If you're a woman in your 30s or 40s experiencing pelvic pain, heavy
bleeding and frequent urination, you may be suffering from a common
condition known as uterine fibroids.
These noncancerous growths develop in the wall of the uterus in 20 to 40
percent of women age 35 and older. They vary greatly from tiny nodules
to tumors as large as a cantaloupe.
For most women, fibroids either do not cause symptoms or cause only
minor symptoms. But when their size and location lead to problems,
interventional radiology offers a nonsurgical treatment that is sparing
women major surgery.
Until recently, treatment options for uterine fibroids have involved
either hormonal medications, hysterectomy-which is removal of the entire
uterus or myomectomy taking out the largest fibroid or collection of
fibroids. In fact, uterine fibroids are the most common cause of
hysterectomy in pre-menopausal women.
With one third of the 600,000 hysterectomies performed annually in the
United States due to fibroids, the minimally invasive treatment is a
safe solution for a significant public health problem.
Called uterine fibroid embolization (UFE), the procedure blocks the
arteries that supply blood to the fibroids, causing them to shrink.
On average, 90 percent of women experience significant or total
relief of heavy bleeding.
The treatment is about 85 percent effective in relieving pain
associated with fibroids.
Recurrence of treated fibroids is very rare.
For the patient, uterine fibroid embolization is a simple procedure that
takes from one to two hours and is performed under local anesthesia with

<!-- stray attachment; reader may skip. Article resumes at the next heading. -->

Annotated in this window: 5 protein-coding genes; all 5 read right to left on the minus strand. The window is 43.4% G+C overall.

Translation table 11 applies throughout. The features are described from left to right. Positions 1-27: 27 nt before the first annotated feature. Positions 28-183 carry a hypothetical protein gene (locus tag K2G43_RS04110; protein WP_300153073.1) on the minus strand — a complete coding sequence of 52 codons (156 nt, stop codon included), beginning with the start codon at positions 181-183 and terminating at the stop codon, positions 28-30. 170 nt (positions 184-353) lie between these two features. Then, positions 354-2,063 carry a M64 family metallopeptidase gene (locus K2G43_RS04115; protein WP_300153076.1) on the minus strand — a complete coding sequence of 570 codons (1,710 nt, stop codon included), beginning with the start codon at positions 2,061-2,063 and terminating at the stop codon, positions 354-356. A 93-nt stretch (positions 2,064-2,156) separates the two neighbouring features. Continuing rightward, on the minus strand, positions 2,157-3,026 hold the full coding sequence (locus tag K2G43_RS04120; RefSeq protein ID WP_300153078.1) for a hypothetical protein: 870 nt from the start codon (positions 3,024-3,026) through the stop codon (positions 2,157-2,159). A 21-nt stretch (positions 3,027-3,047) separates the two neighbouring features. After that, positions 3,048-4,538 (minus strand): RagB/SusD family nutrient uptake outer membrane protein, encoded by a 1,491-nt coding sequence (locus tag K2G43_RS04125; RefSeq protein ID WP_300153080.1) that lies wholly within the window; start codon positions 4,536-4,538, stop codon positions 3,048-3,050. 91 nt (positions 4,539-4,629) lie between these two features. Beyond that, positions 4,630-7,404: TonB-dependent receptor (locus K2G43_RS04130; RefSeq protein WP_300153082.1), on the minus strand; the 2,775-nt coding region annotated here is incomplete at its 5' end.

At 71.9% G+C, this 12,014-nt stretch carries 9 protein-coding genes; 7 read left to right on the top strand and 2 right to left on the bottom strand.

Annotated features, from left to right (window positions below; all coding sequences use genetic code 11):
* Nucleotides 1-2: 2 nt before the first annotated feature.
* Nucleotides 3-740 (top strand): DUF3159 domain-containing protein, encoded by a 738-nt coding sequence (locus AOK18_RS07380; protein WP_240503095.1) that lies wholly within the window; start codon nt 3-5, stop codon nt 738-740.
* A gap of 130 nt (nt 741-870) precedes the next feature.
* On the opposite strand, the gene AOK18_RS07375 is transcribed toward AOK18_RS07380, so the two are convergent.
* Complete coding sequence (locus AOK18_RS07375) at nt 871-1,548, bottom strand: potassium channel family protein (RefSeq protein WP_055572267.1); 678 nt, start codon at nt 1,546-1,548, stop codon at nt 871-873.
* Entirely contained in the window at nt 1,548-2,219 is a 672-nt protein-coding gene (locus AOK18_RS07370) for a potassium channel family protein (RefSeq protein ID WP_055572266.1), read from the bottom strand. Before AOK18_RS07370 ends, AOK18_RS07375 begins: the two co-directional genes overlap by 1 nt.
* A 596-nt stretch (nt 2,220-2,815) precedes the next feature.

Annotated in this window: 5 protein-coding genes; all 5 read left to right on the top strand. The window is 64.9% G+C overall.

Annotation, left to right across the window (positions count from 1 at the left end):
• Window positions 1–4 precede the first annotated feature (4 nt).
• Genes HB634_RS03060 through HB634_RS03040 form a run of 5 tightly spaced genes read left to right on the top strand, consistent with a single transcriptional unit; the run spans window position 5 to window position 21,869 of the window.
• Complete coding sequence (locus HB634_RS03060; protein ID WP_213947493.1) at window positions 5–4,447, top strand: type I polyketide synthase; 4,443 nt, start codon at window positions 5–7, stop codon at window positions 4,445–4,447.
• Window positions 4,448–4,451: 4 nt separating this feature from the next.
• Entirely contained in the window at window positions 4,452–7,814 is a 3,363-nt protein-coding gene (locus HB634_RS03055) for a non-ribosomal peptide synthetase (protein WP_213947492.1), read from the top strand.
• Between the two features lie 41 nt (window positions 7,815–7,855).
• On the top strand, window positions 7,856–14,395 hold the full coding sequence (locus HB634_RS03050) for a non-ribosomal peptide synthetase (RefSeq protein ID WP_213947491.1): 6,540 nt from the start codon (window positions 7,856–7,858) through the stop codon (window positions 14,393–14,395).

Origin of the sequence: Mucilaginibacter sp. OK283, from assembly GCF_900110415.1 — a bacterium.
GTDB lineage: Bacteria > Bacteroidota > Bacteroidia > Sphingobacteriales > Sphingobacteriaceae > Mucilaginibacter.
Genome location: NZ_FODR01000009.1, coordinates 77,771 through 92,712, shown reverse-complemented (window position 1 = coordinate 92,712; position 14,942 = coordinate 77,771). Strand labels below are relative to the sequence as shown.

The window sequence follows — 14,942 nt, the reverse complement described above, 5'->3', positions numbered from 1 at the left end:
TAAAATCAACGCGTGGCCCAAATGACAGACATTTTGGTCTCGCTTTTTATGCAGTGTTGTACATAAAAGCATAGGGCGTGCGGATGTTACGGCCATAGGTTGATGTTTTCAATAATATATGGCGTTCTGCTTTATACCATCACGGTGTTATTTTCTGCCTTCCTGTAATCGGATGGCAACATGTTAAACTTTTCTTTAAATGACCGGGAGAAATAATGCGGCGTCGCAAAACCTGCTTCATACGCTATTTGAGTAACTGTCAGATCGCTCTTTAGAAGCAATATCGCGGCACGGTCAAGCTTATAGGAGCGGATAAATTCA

a light sedation. The process involves the following steps:
The interventional radiologist makes a small nick in the skin in
the groin and inserts a tiny catheter tube into the femoral
Using advanced three-dimensional X-ray, the physician guides the
catheter through the artery to the uterus.
Tiny plastic particles the size of grains of sand are then
injected into the artery supplying blood to the fibroids.
When the procedure is done, all the patient has is a little bandage on
the skin where the interventional radiologist accessed the artery.
Usually, patients stay in the hospital overnight. After discharge, many
women resume light activities in a few days, and the majority return to
normal activities within seven to 10 days.
Uterine fibroid embolization is becoming the preferred treatments for
fibroids. There is less pain, it is easily tolerated, and recovery time
is faster. Many physicians see UFE as a first line of treatment today,
and recent trials comparing embolization to both surgical procedures
bears out the safety and effectiveness of the minimally invasive
Women experiencing fibroid symptoms should talk to their physician to
determine whether they are a candidate for uterine fibroid embolization.
An ultrasound or MRI will help the interventional radiologist determine
if the treatment option is appropriate for you.
For more information, call 1.866.CALL.MLH.